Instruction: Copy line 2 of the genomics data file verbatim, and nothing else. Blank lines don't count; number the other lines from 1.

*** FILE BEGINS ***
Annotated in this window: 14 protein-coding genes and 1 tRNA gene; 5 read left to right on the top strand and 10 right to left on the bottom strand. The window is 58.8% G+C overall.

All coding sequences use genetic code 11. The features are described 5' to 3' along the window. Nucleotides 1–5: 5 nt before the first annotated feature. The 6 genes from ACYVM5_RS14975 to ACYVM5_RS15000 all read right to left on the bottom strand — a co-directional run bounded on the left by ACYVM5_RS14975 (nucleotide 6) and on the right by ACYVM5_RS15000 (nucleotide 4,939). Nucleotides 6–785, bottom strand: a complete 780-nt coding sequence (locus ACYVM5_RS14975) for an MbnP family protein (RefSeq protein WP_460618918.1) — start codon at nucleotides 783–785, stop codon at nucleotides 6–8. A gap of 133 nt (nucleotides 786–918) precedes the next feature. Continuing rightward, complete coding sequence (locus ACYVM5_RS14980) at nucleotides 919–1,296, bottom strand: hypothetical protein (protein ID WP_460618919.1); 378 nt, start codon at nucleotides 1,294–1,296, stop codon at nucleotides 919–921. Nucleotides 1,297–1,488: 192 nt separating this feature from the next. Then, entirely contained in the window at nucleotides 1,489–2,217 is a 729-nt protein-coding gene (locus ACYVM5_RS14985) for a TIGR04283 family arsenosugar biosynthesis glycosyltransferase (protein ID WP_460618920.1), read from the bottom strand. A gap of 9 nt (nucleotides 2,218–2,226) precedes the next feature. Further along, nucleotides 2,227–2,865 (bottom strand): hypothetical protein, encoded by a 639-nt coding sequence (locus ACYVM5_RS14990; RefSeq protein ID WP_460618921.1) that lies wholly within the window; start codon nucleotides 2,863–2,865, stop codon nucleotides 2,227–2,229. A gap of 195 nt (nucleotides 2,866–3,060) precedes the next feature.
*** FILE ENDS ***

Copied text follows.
All coding sequences use genetic code 11. The features are described 5' to 3' along the window. Nucleotides 1–5: 5 nt before the first annotated feature. The 6 genes from ACYVM5_RS14975 to ACYVM5_RS15000 all read right to left on the bottom strand — a co-directional run bounded on the left by ACYVM5_RS14975 (nucleotide 6) and on the right by ACYVM5_RS15000 (nucleotide 4,939). Nucleotides 6–785, bottom strand: a complete 780-nt coding sequence (locus ACYVM5_RS14975) for an MbnP family protein (RefSeq protein WP_460618918.1) — start codon at nucleotides 783–785, stop codon at nucleotides 6–8. A gap of 133 nt (nucleotides 786–918) precedes the next feature. Continuing rightward, complete coding sequence (locus ACYVM5_RS14980) at nucleotides 919–1,296, bottom strand: hypothetical protein (protein ID WP_460618919.1); 378 nt, start codon at nucleotides 1,294–1,296, stop codon at nucleotides 919–921. Nucleotides 1,297–1,488: 192 nt separating this feature from the next. Then, entirely contained in the window at nucleotides 1,489–2,217 is a 729-nt protein-coding gene (locus ACYVM5_RS14985) for a TIGR04283 family arsenosugar biosynthesis glycosyltransferase (protein ID WP_460618920.1), read from the bottom strand. A gap of 9 nt (nucleotides 2,218–2,226) precedes the next feature. Further along, nucleotides 2,227–2,865 (bottom strand): hypothetical protein, encoded by a 639-nt coding sequence (locus ACYVM5_RS14990; RefSeq protein ID WP_460618921.1) that lies wholly within the window; start codon nucleotides 2,863–2,865, stop codon nucleotides 2,227–2,229. A gap of 195 nt (nucleotides 2,866–3,060) precedes the next feature.